Rindge, New Hampshire

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{area, part, region}
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{town, population, incorporate}
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Rindge is a town in Cheshire County, New Hampshire, United States. The population was 5,451 at the 2000 census. The 2009 population was estimated to be 6,206.[1] Rindge is home to Franklin Pierce University, the Cathedral of the Pines, and part of Annett State Forest.

Contents

History

Native American inhabitants

The land in and around Rindge was originally inhabited by ancestors of the Abenaki tribe of Native Americans. Archeological evidence from nearby Swanzey indicates that the region was inhabited as much as 11,000 years ago (coinciding with the end of the last glacial period). As much as half of the Western Abenakis were victims of a wave of epidemics that coincided with the arrival of Europeans in the late 16th and early 17th centuries. Later, many of the Western Abenaki present in southwestern New Hampshire chose to relocate to Canada during Colonial times, primarily due to their allegiance with the French during the French and Indian Wars.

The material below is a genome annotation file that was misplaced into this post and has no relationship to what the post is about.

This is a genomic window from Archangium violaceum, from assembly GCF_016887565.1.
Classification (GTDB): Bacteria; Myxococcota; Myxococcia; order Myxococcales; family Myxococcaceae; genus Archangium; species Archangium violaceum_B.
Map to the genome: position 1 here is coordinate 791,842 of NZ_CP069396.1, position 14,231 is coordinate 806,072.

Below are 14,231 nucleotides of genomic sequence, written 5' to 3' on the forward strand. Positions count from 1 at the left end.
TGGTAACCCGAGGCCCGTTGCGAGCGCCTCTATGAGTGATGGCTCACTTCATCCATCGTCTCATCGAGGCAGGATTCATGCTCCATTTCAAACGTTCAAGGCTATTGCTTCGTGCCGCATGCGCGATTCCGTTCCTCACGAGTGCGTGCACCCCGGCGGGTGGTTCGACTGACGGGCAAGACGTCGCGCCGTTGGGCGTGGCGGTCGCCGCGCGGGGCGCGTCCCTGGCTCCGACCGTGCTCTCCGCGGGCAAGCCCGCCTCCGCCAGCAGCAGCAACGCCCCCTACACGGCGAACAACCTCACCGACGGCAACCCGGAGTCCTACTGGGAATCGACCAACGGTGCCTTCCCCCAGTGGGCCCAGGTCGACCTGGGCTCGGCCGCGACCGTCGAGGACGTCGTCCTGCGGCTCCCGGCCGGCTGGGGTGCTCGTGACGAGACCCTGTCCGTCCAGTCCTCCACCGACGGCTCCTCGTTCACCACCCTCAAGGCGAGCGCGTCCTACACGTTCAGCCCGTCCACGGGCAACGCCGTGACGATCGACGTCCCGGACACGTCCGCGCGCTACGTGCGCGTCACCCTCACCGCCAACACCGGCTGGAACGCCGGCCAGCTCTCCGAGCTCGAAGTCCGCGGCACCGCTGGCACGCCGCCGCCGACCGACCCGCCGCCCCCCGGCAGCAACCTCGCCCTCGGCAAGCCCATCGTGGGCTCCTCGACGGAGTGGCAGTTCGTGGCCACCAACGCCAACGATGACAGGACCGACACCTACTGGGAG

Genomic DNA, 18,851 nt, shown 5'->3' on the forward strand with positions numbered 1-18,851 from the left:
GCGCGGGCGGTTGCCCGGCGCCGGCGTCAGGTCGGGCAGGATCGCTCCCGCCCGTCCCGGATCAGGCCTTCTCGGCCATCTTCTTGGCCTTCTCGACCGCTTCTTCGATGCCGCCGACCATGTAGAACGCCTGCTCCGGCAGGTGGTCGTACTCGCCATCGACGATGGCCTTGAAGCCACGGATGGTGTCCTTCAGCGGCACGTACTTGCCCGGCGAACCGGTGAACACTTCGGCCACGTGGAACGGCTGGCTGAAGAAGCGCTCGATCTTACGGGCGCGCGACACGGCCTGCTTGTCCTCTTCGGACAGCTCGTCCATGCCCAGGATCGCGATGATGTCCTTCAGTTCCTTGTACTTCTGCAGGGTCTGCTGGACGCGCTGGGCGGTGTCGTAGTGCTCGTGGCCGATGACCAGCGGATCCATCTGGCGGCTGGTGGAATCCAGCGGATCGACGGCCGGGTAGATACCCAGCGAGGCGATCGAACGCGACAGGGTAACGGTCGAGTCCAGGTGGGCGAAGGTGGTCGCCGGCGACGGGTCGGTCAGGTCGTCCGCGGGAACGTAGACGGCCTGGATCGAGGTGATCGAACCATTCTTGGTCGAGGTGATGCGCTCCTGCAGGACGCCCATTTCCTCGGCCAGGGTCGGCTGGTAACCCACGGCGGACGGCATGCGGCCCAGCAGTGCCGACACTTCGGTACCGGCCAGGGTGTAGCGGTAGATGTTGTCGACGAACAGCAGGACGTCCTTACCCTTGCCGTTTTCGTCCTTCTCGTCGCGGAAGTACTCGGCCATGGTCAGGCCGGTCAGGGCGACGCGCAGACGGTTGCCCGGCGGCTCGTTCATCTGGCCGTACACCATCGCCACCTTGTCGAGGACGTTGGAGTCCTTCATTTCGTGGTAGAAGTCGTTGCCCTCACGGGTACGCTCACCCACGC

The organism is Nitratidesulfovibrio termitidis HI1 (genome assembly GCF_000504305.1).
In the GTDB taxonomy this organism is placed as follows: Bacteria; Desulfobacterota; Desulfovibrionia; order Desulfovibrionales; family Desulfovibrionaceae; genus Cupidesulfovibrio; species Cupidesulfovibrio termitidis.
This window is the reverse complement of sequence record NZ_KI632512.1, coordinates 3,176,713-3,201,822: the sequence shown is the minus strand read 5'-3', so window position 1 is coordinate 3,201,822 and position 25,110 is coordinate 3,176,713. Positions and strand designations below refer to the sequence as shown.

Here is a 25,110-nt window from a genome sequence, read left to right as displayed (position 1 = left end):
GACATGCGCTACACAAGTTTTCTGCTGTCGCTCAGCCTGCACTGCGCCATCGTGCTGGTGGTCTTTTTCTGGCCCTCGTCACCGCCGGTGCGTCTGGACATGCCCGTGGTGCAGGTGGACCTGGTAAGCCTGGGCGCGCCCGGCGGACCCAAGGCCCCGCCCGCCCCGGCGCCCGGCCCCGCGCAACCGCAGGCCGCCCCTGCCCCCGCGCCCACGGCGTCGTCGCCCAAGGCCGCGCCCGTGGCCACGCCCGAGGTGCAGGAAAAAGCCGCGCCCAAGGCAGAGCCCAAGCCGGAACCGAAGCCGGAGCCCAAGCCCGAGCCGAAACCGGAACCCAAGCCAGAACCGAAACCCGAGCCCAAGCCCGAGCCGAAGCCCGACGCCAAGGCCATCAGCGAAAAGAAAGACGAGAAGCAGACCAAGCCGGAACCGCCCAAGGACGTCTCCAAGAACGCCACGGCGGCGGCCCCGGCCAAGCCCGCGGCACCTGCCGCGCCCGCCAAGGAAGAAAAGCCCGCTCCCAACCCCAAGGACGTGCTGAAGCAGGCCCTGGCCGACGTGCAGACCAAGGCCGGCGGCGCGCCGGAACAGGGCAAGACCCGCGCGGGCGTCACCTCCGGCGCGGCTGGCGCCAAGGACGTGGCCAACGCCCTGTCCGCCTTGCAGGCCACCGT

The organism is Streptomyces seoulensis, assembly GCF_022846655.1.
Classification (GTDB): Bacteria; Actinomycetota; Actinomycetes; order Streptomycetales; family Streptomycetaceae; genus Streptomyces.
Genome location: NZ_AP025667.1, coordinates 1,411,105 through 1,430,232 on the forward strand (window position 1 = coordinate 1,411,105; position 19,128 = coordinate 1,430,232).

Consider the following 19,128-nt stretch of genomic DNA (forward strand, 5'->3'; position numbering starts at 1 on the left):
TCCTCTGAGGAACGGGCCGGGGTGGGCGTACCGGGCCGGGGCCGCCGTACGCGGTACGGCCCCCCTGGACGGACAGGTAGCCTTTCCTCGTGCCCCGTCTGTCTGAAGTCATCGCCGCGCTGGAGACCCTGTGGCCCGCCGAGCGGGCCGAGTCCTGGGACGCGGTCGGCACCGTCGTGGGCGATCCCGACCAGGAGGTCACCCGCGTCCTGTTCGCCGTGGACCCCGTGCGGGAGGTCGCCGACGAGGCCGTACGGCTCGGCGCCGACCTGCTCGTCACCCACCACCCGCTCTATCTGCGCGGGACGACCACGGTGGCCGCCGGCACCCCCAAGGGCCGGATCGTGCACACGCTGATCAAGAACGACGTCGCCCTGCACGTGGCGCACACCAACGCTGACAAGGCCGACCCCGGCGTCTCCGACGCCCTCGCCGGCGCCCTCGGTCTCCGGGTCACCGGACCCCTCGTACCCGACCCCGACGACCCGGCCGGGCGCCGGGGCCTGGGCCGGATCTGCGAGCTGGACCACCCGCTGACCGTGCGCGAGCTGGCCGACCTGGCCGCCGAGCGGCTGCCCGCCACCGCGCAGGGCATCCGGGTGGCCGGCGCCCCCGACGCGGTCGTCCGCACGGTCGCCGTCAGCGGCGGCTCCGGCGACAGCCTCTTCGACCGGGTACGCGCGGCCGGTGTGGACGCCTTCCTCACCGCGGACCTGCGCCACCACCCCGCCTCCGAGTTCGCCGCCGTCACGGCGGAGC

Settlement by European colonists

In the eighteenth century, Massachusetts granted unappropriated land to veterans of Sir William Phipps' 1690 expedition against French-held Canada, called the Battle of Quebec, as compensation for services. Whole townships were granted to certain military companies and became known as "Canada" townships. Granted in 1736 by Governor Jonathan Belcher to soldiers from Rowley, Massachusetts, Rindge was first known as Rowley-Canada.[2] But the Masonian proprietors were making competing claims to the area, and in 1740 commissioners of the Crown decided that the boundary between Massachusetts and New Hampshire lay south of Rowley-Canada.[3] Consequently, it was re-granted in 1749 by Governor Benning Wentworth as Monadnock No. 1, or South Monadnock. The town would be incorporated in 1768 by Governor John Wentworth as Rindge, in honor of Captain Daniel Rindge of Portsmouth, one of the original grant holders, and the one who represented New Hampshire's claim to the land before the king.[4]

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